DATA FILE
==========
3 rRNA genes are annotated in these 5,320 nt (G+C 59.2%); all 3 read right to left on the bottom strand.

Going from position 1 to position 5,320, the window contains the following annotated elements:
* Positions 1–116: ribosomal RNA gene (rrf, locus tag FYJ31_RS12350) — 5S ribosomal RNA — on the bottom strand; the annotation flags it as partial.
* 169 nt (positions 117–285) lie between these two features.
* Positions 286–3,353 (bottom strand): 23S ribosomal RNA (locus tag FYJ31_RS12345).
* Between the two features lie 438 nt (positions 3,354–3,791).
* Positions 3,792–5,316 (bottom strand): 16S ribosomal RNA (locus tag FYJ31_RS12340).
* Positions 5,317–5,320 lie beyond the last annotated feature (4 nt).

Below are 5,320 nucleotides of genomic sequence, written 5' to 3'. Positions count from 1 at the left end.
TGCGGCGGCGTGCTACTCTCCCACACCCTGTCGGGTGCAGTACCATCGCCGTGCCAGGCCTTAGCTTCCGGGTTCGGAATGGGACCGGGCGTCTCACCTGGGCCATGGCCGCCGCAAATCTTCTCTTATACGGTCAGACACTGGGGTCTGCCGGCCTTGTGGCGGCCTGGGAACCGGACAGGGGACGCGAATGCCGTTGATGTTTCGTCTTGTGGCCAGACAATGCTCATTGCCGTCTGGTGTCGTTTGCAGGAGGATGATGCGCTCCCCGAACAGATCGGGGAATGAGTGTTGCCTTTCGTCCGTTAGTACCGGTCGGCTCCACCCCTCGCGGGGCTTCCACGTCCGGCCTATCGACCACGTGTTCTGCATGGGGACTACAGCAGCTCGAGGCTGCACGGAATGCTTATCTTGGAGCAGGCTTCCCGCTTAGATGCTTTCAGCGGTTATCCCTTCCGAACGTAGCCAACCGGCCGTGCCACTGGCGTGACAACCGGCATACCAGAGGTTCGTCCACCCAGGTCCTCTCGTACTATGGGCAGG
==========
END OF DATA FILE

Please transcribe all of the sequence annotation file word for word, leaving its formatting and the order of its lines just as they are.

3 rRNA genes are annotated in these 5,320 nt (G+C 59.2%); all 3 read right to left on the bottom strand.

Going from position 1 to position 5,320, the window contains the following annotated elements:
* Positions 1–116: ribosomal RNA gene (rrf, locus tag FYJ31_RS12350) — 5S ribosomal RNA — on the bottom strand; the annotation flags it as partial.
* 169 nt (positions 117–285) lie between these two features.
* Positions 286–3,353 (bottom strand): 23S ribosomal RNA (locus tag FYJ31_RS12345).
* Between the two features lie 438 nt (positions 3,354–3,791).
* Positions 3,792–5,316 (bottom strand): 16S ribosomal RNA (locus tag FYJ31_RS12340).
* Positions 5,317–5,320 lie beyond the last annotated feature (4 nt).

Below are 5,320 nucleotides of genomic sequence, written 5' to 3'. Positions count from 1 at the left end.
TGCGGCGGCGTGCTACTCTCCCACACCCTGTCGGGTGCAGTACCATCGCCGTGCCAGGCCTTAGCTTCCGGGTTCGGAATGGGACCGGGCGTCTCACCTGGGCCATGGCCGCCGCAAATCTTCTCTTATACGGTCAGACACTGGGGTCTGCCGGCCTTGTGGCGGCCTGGGAACCGGACAGGGGACGCGAATGCCGTTGATGTTTCGTCTTGTGGCCAGACAATGCTCATTGCCGTCTGGTGTCGTTTGCAGGAGGATGATGCGCTCCCCGAACAGATCGGGGAATGAGTGTTGCCTTTCGTCCGTTAGTACCGGTCGGCTCCACCCCTCGCGGGGCTTCCACGTCCGGCCTATCGACCACGTGTTCTGCATGGGGACTACAGCAGCTCGAGGCTGCACGGAATGCTTATCTTGGAGCAGGCTTCCCGCTTAGATGCTTTCAGCGGTTATCCCTTCCGAACGTAGCCAACCGGCCGTGCCACTGGCGTGACAACCGGCATACCAGAGGTTCGTCCACCCAGGTCCTCTCGTACTATGGGCAGG